I scroll through Facebook, pausing at a picture of sun-tanned friends, in bikinis, together on the beach. Their kids are playing nearby in the sand. My fingers pinch the picture to zoom in on their tummies. How did they even have kids, I wonder. I see no signs of that!
I pause next at a photo of a friend, standing next to her husband. She’s wearing a sundress, her teeth are gleaming white. She could shake her hair and be in a commercial. It’s thick and wavy-it looks put-together even if it’s just tied in a knot on her head.
I see a comment that an acquaintance made about stubborn belly fat and how she’s gained 6 pounds from the beginning of cover, now weighing in at a whopping 120 pounds.
I read a thread on reddit where a guy is asking if he’s the asshole for wanting to dumb his girlfriend of 2 years because she now has love handles and he’s too grossed out to touch her around the waist.
I watch someone who has confided in me her struggles with anorexia post weekly side-by-sides of her weight loss while men comment with fire-emojis and women comment #goals! #perfection
Selfies everywhere. You are so beautiful. Look at you. Amazing. Gorgeous.
I would not even be able to give you an estimate of how many times a day I wish I were beautiful.
If you follow my facebook page, you may have noticed that last night we had a little chaos with a mouse loose in our house. I was chronicling it online so all of you could laugh at me, and my husband said, “Turn on your air drop. I have the BEST picture of the night.”
So he sends me this picture. My mom is standing on a chair. Avery is mid-run. I am standing on a chair, with the phone to my ear, making a horrified face like I’m screaming into the phone, while also bending down so the ceiling fan didn’t chop my head off.
And all I could think?
I am so fat. Look at my disgusting stomach.
Look at how it hangs there. How can anyone look at me?
You better believe I did NOT share that photo on social media.
This has been my thing for so long that it’s just become a part of me. I dream of being beautiful. Of being thin. Of having hair that isn’t so thin it shows my scalp. Of being someone who actually got to have style when it comes to fashion instead of “whatever fits from the plus size section at Kohl’s”.
Brian chronicles our summers on Instagram. He’s done it for years now, taking pictures all day long of our activities and posting them. Twice this week I have angrily grunted something in his direction for posting candid pictures of me. I cringe when I see them and demand them to be removed.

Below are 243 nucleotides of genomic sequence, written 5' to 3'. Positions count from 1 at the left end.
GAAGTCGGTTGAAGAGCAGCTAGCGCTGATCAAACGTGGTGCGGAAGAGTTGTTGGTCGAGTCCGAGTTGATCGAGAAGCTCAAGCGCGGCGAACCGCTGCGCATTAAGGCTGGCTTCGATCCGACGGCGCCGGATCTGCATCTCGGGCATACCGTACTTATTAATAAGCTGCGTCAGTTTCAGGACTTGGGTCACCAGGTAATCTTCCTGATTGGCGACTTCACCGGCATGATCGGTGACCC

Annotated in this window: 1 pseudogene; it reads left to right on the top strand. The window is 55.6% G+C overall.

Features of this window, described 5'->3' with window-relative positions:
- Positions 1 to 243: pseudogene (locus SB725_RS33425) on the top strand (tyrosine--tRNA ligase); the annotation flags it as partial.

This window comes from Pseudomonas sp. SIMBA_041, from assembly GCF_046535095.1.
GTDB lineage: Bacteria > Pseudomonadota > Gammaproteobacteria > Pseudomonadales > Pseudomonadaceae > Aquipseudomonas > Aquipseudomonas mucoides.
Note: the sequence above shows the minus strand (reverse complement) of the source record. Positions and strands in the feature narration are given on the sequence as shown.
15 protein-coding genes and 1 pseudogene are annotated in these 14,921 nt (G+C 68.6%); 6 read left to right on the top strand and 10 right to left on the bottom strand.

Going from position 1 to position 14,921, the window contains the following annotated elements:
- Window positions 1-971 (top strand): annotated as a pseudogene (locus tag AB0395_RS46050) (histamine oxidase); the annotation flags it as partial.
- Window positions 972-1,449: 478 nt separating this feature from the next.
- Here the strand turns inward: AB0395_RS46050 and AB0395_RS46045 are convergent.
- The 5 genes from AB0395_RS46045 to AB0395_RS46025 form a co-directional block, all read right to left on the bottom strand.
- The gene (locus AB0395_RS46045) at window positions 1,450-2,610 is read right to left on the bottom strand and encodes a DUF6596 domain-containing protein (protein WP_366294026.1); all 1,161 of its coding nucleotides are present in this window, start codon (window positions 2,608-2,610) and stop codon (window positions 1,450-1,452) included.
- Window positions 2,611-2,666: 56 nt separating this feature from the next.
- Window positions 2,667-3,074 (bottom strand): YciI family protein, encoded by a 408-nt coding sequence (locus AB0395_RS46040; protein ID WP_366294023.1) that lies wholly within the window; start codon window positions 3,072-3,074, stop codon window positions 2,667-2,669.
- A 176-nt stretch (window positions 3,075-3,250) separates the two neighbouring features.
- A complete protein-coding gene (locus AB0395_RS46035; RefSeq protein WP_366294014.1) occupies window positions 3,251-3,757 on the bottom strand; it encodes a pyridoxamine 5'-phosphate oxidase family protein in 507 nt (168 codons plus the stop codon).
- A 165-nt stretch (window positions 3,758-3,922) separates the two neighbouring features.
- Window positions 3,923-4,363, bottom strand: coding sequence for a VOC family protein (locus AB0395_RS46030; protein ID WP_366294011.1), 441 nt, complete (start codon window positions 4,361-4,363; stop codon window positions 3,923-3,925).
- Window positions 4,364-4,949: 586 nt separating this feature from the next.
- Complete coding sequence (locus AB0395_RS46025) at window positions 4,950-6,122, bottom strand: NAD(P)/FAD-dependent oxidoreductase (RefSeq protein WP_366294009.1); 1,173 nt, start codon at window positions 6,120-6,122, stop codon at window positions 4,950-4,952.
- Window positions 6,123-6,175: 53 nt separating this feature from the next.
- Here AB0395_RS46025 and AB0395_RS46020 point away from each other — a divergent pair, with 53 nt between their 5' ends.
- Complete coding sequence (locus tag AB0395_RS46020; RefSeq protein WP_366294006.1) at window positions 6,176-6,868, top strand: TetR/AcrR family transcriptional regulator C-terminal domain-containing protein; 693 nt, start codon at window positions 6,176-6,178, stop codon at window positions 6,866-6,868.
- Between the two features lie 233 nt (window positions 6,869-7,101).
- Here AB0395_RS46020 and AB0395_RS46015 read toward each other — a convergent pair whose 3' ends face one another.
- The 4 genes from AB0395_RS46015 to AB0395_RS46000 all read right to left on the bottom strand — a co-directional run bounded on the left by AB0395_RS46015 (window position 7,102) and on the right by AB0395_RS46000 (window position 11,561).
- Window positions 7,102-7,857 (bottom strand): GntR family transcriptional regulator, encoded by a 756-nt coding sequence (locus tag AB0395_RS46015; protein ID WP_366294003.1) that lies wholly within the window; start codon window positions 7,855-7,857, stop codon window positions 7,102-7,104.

This morning in the shower, though, I really wondered. How would my life change if I were beautiful?
Would I get more superficial compliments? Sure.
Would my author page go viral if I had a thinner face and a thin body? Maybe-but for how long?
Would my husband love me more? Nope.
Would I gain more respect from anyone? Big nope.
It’s time for me to be done.
To be done desperately trying to explain to people how UNlazy I am, how I eat the same as you, exercise, yet I stay fat. Even now, I want to tell you, when you see me–I walk 3 miles every day! I dance with my kids and swim! I drink a protein shake for breakfast and limit my carbs! I’ve been to all the doctors!
She’s lying. She’s lazy. She’s setting a bad example for her kids. She’s this and she’s that.
I’m done wishing I could fit in with everyone else. Done carrying it around like even MORE weight.
I’m done wishing that men would notice me, hold doors for me, want me. I don’t notice them, LOL! My life is amazeballs and I wouldn’t trade it for the world! Isn’t it strange to think I want to be wanted just for funsies? To feel desirable.
Why do I spend so much time trying to be thin, fixating on it, worrying never endlessly? Sure, I’m trying to be healthy! But that’s not my main reason. Nope. It’s the shame I feel from others. The moral hierarchy where if you’re thin and beautiful your life is worth more.
Isn’t it about time I just enjoy what I’ve got? Dang, this all goes by so fast (minus perhaps the groundhog’s day feel of quarantine) and I think it’s about time I move on from all this self-loathing. It’s not a very beautiful quality, after all.